Speech recognition is an extremely compute-intensive problem, with a lot of resources required to decode even simple voice commands or requests in seconds. Fortunately for him, Cohen happens to work for a company with one of the world's largest reservoirs of computing resources.
And as everyone knows, Google has accumulated a vast amount of data on human speech patterns, both from the queries people type into its search engine every day as well as the more than 10 million books it has digitized as part of its Google Books Search project.
The combination allows Google to manipulate very large data sets when it is processing speech recognition queries, and that is "one of the reasons that we've some big advances," Cohen said. He thinks Google can deliver more accurate results in a quicker amount of time because of this ability to crunch huge amounts of new data and verify it against older data.
Google's most visible work has shown up in its Android mobile operating system, where Android users can click on a little microphone button on the home search page to use their voices to search the Web or launch certain applications. At an event earlier this month, Google mobile product managers said Android users are placing about 1 out of every 4 search queries using the microphone.
But Google has also released technology that gives YouTube users a way to automatically caption their videos. Its Google Voice application transcribes voice mails left on Google Voice accounts into text, occasionally with hilarious results. And Google told The Times in the U.K. that it's working on a "translator phone" that would let users speak a sentence into the phone and have a translated version repeated over a speaker.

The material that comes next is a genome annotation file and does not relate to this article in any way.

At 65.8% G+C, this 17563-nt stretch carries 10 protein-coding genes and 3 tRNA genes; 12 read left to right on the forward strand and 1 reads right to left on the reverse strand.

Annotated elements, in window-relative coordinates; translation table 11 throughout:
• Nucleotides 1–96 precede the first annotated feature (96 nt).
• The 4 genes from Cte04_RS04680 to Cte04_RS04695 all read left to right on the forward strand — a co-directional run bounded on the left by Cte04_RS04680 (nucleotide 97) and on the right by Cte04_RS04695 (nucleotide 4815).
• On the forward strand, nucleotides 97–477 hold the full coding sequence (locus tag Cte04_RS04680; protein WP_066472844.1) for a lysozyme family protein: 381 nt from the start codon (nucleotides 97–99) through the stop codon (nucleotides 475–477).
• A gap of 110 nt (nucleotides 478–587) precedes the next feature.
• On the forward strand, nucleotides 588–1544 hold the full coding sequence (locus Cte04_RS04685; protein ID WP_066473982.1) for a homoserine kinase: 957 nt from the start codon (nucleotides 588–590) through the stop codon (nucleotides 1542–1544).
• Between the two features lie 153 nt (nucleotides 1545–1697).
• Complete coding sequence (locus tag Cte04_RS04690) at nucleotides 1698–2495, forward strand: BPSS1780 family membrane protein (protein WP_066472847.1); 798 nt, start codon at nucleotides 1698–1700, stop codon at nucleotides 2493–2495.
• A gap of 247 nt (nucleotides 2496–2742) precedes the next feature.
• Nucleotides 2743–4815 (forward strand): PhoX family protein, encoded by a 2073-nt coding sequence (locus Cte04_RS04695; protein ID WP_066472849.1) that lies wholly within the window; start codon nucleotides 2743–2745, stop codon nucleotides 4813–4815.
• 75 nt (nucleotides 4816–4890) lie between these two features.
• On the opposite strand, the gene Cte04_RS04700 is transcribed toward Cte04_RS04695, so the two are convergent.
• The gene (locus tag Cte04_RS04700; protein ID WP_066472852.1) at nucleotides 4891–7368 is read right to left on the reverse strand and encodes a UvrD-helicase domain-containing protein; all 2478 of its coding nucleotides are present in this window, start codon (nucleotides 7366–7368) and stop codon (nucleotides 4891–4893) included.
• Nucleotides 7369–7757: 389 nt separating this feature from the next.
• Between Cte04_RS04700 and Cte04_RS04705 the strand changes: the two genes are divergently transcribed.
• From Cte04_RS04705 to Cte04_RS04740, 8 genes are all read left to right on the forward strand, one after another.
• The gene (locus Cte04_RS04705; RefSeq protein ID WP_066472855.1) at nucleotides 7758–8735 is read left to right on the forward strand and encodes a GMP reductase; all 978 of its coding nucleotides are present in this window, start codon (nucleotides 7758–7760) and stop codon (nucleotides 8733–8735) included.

Few would argue, however, that Google or anyone in the industry has achieved truly reliable speech-recognition technology. What's holding the company back?
The most basic issue at the moment is simple background noise, Cohen said. Mobile users on the go face interference from wind, background conversations, or traffic noise that can distort the sounds captured in that first part of the recognition systems. Better microphones could help, but the systems have to get better about dealing with such interference, Cohen said.
Another major problem is the complexity of anticipating what people might say and accurately synthesizing that into text. This isn't just about accents or dialects (Cohen, in a wry Brooklyn accent, recalled a speech technology professor who warned him that no one speaks correctly), but just that nicknames, slang, and rushed or incomplete sentences can confuse the smartest algorithms.
Google has noticed that people use voice search the way they search on Google, speaking in keywords and phrases like "restaurants in Palo Alto." That makes it easier to predict what a collection of sounds means in a search context, since it can cross-reference the speech it has synthesized against a database of search queries. Voice mails, on the other hand, are almost completely unpredictable, especially because Google does not maintain a similar database of voice mails due to privacy concerns, he said.
So while plenty of challenges remain, there's a sense both inside and outside Google that speech technology is on the cusp of becoming something people expect rather than a feature that a few devotees covet. It make take some getting used to, but we're already seeing people abandon computer input methods designed for another era--the keyboard and mouse--in favor of touch screens and voice commands.
It's not about "killing" an older input method, it's about providing alternatives. "You just want people to assume that if they feel like talking, they can, and if they feel like typing, they can," Cohen said.